By: ispeculatornew | Date posted: 12.20.2008 (6:00 am)

Every Saturday, The Intelligent Speculator does a review of good read around the blogosphere. Here’s what caught my attention this week:

The Simple Dollar made a review of The Intelligent Investor.

ABC of investing explains the difference between index funds and ETF’s.

I’m Betting On Oil posted at Stock Tips

Risk Aversion and Solutions posted at HarvestingDollars

Dividend Investing vs. S&P Index Fund posted at Dividends 4 Life

DIY Investing Q&A: posted at Triaging My Way To Financial Success

Bear Market Mutual Funds posted at Mutual Fund Investing Tips

Traits Of A Good Investor | The Stock Investor – Stock Advice And Tips posted at The Stock Investor

How I Use Put Options posted at My Wealth Builder.

Carnivals:

Festival of Stocks

Carnival of Investing

Nov09: Hedge Funds report

By: ispeculatornew | Date posted: 12.19.2008 (4:00 am)

The numbers are out for the performance of Hedge Funds for the month of November according to Credit Suisse/Tremont Hedge fund index. The main headline is a global performance of -4,15% for hedge funds which brings it to -19,04% YTD, a bad performance yes, but still much better than equity indexes (major global indexes are down 46% on average in 2008)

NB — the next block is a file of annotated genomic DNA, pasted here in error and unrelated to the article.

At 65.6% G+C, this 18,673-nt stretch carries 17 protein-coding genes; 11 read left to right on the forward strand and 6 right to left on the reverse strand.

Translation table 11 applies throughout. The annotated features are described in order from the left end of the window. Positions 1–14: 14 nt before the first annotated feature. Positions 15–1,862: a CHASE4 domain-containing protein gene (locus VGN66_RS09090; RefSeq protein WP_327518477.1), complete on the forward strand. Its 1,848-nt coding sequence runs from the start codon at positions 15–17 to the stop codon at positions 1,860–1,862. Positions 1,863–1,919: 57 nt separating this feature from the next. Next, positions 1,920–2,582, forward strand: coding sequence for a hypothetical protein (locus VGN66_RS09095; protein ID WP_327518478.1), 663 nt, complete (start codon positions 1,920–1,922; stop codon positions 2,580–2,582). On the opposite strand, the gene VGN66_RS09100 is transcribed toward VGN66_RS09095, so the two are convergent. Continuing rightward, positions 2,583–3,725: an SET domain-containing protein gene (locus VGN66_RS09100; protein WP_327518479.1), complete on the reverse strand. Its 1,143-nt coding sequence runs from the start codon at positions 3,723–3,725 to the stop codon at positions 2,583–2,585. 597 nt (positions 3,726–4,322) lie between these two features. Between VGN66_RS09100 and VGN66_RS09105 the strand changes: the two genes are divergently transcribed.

In November, only 3 type of hedge funds actually were able to come out with a profit. Of course, the “Short Bias” funds did well, generating a 3,04% return, not very surprising given the market movements. Then managed futures also performed well getting a 3,22% return, the highest in November. The final winner of the month was the global macro category, up 1,54%.

On the bottom, we can find fixed income arbitrage at -5,60% and a crazy return of -40,45% for equity market neutral, which sounds insane and is difficult to understand really! Apparently, 3 of the funds in the index were invested in the Madoff fraud and have thus recorded returns of -100% for the month… talk about a tough time for those investors.

While many funds are being hit with redemptions, one of the few categories doing a lot better is global macro funds. “If you look at the performance of hedge funds, global macro guys have shown the best performance. Certainly, wealthy people have taken notice,” said Quincy Krosby, chief investment strategist for Hartford Financial Services Group Inc. Many reasons are behind it but one of those is certainly that while it is unclear what is happening to single markets or single securities, trading on a global view is a lot clearer to many funds. Another important reason is that these funds are generally very liquid. They will usually be trading only the most liquid products in each asset class which has been a huge advantage this year as many illiquid funds have had a lot of problems dealing with redemptions from investors that created even more downward pressure on the fund’s returns.